The term blastozone was proposed to designate regions of the shoot competent for organogenesis. Leaves are derived from marginal blastozones; shoot axes are derived from apical blastozones (Hagemann and Gleissberg, 1996). In this article, we focus on UNI function in the pea leaf, in the context of a marginal blastozone, in which it may perform a role different from that proposed for LFY in the transition to flowering (Blázquez and Weigel, 2000). A wild-type pea compound leaf primordium exhibits a prolonged period as a blastozone, compared with a primordium initiated at an equivalent node on a uni mutant plant, because the wild-type primordium possesses a greater growth potential and capacity for organogenesis. Previously, we described the wild-type pea leaf as developing from a transiently indeterminate primordium (Hofer et al., 1997), although the term indeterminacy is usually used to refer to the quality of prolonged growth and organogenesis that is observed in a shoot (Steeves and Sussex, 1989). We use the term marginal blastozone in this paper to help avoid any possible ambiguity in descriptions of compound leaves as opposed to shoots. We showed that UNI expression is negatively regulated by COCH, AF, and TL and that UNI expression in pea leaf primordia is correlated with maintenance of marginal blastozones. We suggest that these interactions are fundamental in establishing a wild-type pea leaf architecture through the regulation of marginal blastozone activity.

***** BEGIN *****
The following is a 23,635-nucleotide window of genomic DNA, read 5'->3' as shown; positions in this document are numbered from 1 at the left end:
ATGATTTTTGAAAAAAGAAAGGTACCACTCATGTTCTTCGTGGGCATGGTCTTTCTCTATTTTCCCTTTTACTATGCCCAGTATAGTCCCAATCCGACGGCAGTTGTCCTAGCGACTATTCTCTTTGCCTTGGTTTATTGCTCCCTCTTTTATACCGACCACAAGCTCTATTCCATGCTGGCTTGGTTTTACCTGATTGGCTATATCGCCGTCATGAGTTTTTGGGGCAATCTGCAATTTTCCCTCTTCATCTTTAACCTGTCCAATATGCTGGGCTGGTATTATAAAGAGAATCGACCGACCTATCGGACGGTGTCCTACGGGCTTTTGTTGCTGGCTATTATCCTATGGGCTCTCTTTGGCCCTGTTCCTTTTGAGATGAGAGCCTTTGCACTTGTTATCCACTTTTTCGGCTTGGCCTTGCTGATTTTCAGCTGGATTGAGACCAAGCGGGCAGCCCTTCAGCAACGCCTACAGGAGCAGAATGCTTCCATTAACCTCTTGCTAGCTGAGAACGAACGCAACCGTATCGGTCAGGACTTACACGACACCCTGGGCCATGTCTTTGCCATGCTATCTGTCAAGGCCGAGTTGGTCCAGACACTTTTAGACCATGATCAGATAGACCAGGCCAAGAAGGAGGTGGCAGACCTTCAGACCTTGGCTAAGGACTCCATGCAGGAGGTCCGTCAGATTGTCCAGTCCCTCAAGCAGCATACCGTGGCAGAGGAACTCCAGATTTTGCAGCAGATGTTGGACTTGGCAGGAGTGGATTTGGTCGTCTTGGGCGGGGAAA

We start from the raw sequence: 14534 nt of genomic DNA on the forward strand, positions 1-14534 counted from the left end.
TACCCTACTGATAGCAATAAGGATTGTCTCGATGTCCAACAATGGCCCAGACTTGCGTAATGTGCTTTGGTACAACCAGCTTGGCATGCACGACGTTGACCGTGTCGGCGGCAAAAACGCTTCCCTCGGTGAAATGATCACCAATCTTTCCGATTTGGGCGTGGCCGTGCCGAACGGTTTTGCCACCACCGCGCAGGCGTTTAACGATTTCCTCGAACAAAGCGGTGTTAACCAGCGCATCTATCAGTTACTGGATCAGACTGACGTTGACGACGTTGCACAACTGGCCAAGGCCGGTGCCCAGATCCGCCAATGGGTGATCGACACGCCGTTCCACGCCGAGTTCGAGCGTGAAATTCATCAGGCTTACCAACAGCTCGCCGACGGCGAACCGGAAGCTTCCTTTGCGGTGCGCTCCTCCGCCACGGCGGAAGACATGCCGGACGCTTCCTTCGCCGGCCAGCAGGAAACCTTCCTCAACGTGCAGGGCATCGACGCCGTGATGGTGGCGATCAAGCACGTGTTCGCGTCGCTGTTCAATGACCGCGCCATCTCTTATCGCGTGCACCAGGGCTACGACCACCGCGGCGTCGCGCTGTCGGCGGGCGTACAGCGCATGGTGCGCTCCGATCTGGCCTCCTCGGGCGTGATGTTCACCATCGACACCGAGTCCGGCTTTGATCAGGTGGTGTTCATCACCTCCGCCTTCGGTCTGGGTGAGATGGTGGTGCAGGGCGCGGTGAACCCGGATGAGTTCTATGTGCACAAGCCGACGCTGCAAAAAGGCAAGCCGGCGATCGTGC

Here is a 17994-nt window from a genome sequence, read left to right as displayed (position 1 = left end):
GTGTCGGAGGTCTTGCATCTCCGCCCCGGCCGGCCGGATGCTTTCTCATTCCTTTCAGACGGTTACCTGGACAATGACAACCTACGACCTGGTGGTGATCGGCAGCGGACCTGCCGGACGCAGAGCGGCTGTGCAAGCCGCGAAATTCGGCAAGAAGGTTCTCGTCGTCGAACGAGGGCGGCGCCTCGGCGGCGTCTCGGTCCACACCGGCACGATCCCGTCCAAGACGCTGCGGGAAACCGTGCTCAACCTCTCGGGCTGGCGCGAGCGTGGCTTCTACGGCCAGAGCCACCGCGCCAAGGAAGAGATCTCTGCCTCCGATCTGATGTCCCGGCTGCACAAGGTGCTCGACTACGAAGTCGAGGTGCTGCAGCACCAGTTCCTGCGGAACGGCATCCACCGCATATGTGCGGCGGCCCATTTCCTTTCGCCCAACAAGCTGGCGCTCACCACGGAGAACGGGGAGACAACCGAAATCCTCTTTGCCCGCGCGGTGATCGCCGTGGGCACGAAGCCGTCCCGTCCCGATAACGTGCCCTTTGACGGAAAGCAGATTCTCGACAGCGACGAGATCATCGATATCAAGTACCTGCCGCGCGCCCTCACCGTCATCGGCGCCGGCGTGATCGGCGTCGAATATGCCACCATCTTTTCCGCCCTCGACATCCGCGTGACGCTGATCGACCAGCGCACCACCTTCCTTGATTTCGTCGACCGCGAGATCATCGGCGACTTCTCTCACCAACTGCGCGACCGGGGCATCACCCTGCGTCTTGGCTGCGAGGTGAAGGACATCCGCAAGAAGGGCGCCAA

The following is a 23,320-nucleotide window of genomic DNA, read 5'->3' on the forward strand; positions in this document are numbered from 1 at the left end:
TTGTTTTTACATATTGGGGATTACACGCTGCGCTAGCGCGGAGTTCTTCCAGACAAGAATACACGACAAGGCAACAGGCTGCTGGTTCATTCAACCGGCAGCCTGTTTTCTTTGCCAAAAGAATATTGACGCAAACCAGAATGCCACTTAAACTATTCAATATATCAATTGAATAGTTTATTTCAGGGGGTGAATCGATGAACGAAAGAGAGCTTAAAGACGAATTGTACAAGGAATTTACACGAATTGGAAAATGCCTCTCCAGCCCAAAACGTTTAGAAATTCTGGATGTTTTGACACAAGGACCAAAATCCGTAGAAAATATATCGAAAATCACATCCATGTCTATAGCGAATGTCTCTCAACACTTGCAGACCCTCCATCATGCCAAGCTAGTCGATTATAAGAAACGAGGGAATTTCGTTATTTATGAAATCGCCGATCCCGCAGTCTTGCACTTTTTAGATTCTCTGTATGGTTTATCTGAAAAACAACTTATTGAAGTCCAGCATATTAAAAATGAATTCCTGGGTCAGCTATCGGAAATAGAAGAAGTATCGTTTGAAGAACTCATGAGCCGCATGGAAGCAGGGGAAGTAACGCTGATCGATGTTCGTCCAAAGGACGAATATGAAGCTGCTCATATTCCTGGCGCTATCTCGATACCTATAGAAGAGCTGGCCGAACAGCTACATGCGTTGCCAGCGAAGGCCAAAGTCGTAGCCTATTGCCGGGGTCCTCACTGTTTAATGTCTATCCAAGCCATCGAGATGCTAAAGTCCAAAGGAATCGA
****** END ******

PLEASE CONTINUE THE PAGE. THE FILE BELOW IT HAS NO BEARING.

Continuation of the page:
UNI Maintains the Wild-Type Leaf as a Marginal Blastozone

Blastozone activity is maintained in the distal portion of a developing wild-type pea leaf and is lost in lateral primordia as the cells are organized, or become determined, into stipule, leaflet, or tendril pathways. Cells at the apex of the marginal blastozone also eventually lose their organogenic capacity and form a terminal tendril (Meicenheimer et al., 1983). Our SEM analysis confirmed that in 2-week-old wild-type plants, all compound leaf organ primordia were initiated during the first three plastochrons and that the marginal blastozone became determined during the fourth plastochron (Figures 3A and 3B). This is also in agreement with tissue culture experiments suggesting that a pea leaf primordium becomes determined over four plastochrons of growth (Gould et al., 1994). Our SEM analysis on uni plants demonstrated that they had a reduction in the number of plastochrons, from four to two, over which the marginal blastozone is maintained (Figures 2A to 2D). This reduction in organogenic potential was accompanied by the early expression of processes associated with determinate growth and differentiation such as lamina expansion and folding and epidermal hair formation (Figures 2B and 2D). This suggests that UNI promotes blastozone activity and inhibits lamina-forming processes in the wild-type compound leaf primordium. In accordance with this role, UNI transcripts were found to accumulate in the distal region of the marginal blastozone of wild-type leaves over the first four plastochrons of development (Figure 4A) but were not detected in determinate organ primordia, that is, in stipule, leaflet, and tendril primordia (Figure 5A). Presumably, therefore, suppression of UNI transcription in lateral primordia is an important event in ensuring formation of determinate organs.